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Peter Wood Salford

Peter Wood  Salford Click image to view full size.

Lance Corporal Peter Wood, Service number 14056 served in the 8th Battalion Royal Dublin Fusiliers. His name appears on panel 128 of the Loos Memorial, and also on the Lychgate at St. Peter's Church in Swinton. He was killed in action (gas attack) at Hulluch, France in the First World War on 29 Apr 1916. he was aged just 21 and was born in Salford. The Eccles Journal reported in 1916: Mrs Wood, who resides with her sister-in-law, at 13 Long St, Swinton, has received official news that her husband, Lance-Corporal Peter Wood (Royal Dublin Fusiliers) was killed in action, in France, on April 29th. The deceased young soldier – he was only 20 years of age – enlisted in September 1914, and had been on active service for the past five months. Prior to enlisting he was a carter in the employ of Messrs Grant and Aldcroft, timber merchants, of Pendleton. His parents reside in Earl St, Pendleton, and he is better known in that locality than in Swinton. He was promoted to Lance-Corporal since arriving in France. The first information of the sad news came from a sergeant in the same company, but no details were given – Pte John Wood (Manchester regiment), an elder brother of Peter, lost his right arm through a shrapnel wound received at La Bassee in October 1914, and has now been discharged from the Army.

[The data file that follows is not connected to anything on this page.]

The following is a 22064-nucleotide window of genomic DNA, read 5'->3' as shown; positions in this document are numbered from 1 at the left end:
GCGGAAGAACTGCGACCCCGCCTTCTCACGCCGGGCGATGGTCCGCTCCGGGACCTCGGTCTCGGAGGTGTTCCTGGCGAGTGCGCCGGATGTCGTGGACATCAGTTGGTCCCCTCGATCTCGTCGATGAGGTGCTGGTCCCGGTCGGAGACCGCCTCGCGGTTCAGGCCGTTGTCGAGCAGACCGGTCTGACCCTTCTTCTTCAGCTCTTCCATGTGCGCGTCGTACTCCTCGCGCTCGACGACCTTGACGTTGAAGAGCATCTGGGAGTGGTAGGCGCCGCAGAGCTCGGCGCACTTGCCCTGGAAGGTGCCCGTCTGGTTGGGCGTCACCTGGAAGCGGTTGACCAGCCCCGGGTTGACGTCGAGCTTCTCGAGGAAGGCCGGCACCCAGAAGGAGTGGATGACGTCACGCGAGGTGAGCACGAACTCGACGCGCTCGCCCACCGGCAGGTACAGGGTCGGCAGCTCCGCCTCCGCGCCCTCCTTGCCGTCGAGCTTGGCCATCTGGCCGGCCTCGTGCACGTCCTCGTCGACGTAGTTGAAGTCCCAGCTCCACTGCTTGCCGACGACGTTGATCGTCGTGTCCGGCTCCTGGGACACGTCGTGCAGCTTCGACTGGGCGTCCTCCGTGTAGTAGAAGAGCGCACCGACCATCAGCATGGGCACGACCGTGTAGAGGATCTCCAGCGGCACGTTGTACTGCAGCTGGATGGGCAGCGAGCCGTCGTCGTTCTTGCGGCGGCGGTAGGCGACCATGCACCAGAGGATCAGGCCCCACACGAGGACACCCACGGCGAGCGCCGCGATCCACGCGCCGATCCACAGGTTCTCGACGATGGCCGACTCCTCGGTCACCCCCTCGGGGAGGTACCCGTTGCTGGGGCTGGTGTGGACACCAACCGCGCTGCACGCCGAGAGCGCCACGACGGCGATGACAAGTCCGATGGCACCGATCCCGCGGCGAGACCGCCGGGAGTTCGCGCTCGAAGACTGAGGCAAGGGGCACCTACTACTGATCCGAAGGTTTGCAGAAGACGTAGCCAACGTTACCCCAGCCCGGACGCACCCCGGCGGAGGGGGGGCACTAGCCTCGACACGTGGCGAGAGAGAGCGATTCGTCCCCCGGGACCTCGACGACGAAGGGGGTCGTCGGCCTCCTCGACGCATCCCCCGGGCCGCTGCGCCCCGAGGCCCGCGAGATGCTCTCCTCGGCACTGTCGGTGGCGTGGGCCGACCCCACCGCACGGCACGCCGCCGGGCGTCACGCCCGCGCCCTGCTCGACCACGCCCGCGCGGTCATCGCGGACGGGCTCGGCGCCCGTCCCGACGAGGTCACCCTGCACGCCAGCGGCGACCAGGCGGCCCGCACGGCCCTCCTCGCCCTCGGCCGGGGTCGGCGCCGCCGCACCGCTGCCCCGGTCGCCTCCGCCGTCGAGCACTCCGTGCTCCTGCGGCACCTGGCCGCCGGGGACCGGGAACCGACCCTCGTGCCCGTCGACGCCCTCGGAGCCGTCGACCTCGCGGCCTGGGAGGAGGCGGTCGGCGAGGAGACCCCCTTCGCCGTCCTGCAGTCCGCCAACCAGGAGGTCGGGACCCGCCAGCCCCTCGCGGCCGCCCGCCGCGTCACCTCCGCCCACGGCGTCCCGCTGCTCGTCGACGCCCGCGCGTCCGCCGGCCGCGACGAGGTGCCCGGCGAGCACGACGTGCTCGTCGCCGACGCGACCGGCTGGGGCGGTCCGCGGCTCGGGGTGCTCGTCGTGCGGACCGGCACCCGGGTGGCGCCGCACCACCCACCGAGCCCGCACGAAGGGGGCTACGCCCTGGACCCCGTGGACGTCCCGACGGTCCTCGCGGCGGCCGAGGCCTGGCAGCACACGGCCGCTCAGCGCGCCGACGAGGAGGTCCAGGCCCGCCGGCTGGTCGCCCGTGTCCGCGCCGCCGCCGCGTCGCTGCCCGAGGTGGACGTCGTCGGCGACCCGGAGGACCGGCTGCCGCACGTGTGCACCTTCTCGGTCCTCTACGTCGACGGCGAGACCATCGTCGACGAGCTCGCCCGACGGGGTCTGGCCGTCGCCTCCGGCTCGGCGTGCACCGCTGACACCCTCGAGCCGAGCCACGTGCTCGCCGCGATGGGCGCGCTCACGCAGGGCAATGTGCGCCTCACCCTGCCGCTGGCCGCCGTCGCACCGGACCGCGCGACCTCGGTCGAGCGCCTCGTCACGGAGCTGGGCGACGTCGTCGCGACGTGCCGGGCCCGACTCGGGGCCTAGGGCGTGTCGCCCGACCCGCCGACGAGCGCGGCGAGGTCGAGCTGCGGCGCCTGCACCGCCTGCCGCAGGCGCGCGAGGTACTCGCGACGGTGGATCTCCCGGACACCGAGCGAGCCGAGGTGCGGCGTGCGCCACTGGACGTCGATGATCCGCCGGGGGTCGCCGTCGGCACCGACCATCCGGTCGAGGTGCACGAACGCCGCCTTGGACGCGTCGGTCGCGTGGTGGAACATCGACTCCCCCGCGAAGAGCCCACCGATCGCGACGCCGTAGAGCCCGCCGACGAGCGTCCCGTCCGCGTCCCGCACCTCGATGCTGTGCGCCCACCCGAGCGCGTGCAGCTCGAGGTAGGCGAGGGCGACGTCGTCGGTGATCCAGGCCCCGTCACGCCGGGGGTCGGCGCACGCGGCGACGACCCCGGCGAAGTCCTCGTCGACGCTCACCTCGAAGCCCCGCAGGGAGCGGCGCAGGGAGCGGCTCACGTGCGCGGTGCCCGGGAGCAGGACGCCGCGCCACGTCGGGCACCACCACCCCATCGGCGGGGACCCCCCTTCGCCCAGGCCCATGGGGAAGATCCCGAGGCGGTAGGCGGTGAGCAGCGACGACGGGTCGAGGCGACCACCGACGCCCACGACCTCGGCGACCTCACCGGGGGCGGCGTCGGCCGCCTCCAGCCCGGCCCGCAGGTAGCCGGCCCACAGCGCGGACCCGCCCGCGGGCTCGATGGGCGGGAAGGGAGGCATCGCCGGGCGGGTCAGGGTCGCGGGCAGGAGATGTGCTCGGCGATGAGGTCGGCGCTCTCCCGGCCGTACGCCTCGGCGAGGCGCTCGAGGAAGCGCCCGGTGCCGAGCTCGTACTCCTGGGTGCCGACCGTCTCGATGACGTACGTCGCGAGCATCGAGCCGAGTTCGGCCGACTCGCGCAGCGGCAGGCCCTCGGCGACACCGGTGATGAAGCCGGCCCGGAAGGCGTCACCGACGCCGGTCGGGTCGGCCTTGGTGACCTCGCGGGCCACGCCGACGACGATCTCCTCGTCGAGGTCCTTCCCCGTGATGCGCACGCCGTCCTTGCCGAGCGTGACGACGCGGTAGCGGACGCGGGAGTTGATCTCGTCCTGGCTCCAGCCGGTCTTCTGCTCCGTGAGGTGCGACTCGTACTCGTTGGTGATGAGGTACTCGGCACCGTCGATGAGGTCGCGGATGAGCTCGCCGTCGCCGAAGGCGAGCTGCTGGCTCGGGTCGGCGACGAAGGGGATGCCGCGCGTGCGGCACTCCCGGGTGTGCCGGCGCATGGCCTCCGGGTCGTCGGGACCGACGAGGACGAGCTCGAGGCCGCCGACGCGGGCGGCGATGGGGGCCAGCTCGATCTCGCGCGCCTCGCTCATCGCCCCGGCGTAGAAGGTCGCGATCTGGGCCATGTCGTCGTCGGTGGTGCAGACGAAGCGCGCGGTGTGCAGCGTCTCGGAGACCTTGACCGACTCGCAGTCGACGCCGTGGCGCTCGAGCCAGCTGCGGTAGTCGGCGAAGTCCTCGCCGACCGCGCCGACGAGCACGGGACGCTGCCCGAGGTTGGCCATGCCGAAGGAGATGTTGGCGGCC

Submitted by: rustyboy

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The Life on the Home Front Archive aims to build a comprehensive collection to all others to learn about items them may have from this important period in history.

We are hoping to include photographs of memorabilia, copies of documents, newspaper clippings, postcards, photographs, letters and other ephemera which together will build a picture of the dramatic changed to life in Britain brought about by the Great War of 1914 - 1918.

All the items listed have been submitted by members of the public, we would love to add photographs or scans of any items you may have in your own possession to help build a comprehensive archive from which everyone may learn more about their own families and communities in during the Great War.

To commemorate the Centenary of the Great War, the 'Life on the Home Front Archive' aims to create an online interactive archive to allow everyone to learn more about the effect of the Great War on their own families and community. This initiative has been made possible by the generous support of the Heritage Lottery Fund.    
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The 'Life on the Home Front' section of our website has been made possible by the generous support of the Heritage Lottery Fund.    
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Please note this funding is ring fenced for "Life on the Home Front", our main website and activities will continue to be funded by donations and advertising revenue. Continued support from visitors is vital to ensure the future of our website.

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